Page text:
Sport First home. The Swiss-owned 131-foot trimaran Spindrift, co-skippered by Dona Bertarelli and Yann Guichard, ghosts across the finish line off the breakwater in Plymouth having completed the 611-mile Rolex Fastnet Race from Cowes in 38hr 53min 58sec.

Skippered by Dona Bertarelli and Yann Guichard Spindrift completes the Rolex Fastnet Race in 38hr 53min 58sec 

Nursery worker on child porn charges

Police meet with parents in bid to identify possible victims as Plymouth woman arrested after tip-off from another force

Some pictures taken at child porn accused's nursery

Some of the indecent images of children which triggered the arrest of a 39-year-old nursery worker were taken inside the day care unit where she was employed, police said today.

Nursery worker held in indecent images inquiry

Parents have spoken of their "disgust" after the arrest of a female nursery worker in connection with the distribution of indecent images of children. The 39-year-old woman, from Plymouth, was being held after raids on her home and at the city's Little Teds nursery.

Parents' 'disgust' over porn arrest at nursery

Parents spoke of their "disgust" today following the arrest of a nursery worker in connection with the distribution of indecent images of children.

Up periscope as the Young Vic is transformed into a submarine for Kursk

"Immersive" is the buzzword for theatre at the moment, with audiences taking on the role of a redcoat for Hydrocracker's The Erpingham Camp on Brighton Pier, or donning a mask to wander the murky underworld of a railway tunnel in Punchdrunk's Tunnel 228.

Credit crisis diary: Looking forward to Elliot's hospitality

An invite arrives to a House of Commons reception next month to unveil a report on how to encourage investment in green technology. A worthy aim, but will the bash still be on by the time we get there? It's just that the invite comes from Elliot Morley, the MP who forgot he'd paid off his mortgage and claimed another £16,000 for it. What chance of him still being around in June to buy the drinks?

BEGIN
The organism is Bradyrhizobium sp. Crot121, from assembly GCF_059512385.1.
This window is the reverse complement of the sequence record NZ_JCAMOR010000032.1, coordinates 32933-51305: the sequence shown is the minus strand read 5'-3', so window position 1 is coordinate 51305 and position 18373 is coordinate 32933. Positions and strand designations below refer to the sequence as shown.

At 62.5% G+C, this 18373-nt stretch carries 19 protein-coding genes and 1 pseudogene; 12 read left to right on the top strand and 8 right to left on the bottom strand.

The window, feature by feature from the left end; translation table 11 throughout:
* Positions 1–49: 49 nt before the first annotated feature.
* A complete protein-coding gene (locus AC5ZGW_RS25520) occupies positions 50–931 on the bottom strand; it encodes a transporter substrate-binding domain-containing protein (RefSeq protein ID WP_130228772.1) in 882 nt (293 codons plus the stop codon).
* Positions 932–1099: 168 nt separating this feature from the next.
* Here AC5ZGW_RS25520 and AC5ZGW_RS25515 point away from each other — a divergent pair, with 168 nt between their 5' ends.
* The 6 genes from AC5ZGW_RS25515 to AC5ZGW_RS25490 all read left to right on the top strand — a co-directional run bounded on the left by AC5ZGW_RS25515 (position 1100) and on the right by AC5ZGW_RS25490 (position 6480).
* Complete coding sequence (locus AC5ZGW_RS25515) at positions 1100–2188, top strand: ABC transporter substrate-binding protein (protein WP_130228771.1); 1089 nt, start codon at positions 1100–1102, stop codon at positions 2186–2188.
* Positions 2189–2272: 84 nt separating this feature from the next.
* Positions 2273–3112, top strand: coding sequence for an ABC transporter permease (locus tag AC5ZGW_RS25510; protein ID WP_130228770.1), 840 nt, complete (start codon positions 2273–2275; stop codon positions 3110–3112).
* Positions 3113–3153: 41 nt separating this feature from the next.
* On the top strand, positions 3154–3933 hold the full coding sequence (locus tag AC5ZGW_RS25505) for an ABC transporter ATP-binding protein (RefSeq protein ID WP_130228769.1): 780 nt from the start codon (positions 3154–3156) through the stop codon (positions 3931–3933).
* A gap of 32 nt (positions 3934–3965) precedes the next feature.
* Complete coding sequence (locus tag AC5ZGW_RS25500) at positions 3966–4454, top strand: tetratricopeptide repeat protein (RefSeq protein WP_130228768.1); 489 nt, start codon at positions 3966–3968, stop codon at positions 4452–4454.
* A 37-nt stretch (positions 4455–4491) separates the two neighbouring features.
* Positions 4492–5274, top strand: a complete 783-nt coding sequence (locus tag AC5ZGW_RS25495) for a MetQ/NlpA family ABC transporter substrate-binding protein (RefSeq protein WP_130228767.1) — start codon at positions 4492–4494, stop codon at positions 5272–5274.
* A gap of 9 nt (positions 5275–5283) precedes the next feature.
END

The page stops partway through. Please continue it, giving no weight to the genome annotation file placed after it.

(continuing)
Page Turner: Where are Amis, Greer, Faulks and Truss now, then?

The first edition of The Independent on Sunday Review, on 28 January 1990, was a generous launching pad for keen young book reviewers. Alongside Anita Brookner and Germaine Greer the books pages carried an essay by Alan Bennett ("Anthony Powell's Books Do Furnish a Room was not my mother's way of thinking," he wrote. "'Books untidy a room' more like or, as she would have said, 'Books upset'") and a column by some chap called Sebastian Faulks. His first column for The Sunday Review was a literary ramble about driving a Sinclair C5 and was much like this one in tone, but with better hair. He left the paper not long afterwards to "concentrate on his writing". Nobody knows what has happened to him since.

Deborah Orr: What's wrong with us needing to grow a whole new economy?

Britain's economy is shrinking at its fastest rate for 30 years. There is no alternative but to embark on state spending cuts on a scale unseen since the 1970s. The grim condition of the public finances marks Britain out as one of Europe's "sick men". Blimey. It's almost exactly three decades since Margaret Thatcher became Prime Minister, and yet it feels like none of it ever happened.

I cannot stand the bullying any longer, says diver Tom

Parents keep teenage star away from school after boy threatens to 'break his legs'

'Activists' arrested under terrorism law

Police used anti-terrorism laws to arrest five people they suspect of planning to disrupt Thursday's G20 summit, it emerged yesterday.

Charities run out of money – just when they need it most

Recession takes its toll on donations to good causes

True Grit! Tales from snow hit Britain

The <i>IoS</i> issues its awards to those who showed real composure amid the freak snow... and some raspberries for the wimps who let the side down. David Randall is your Master of Ceremonies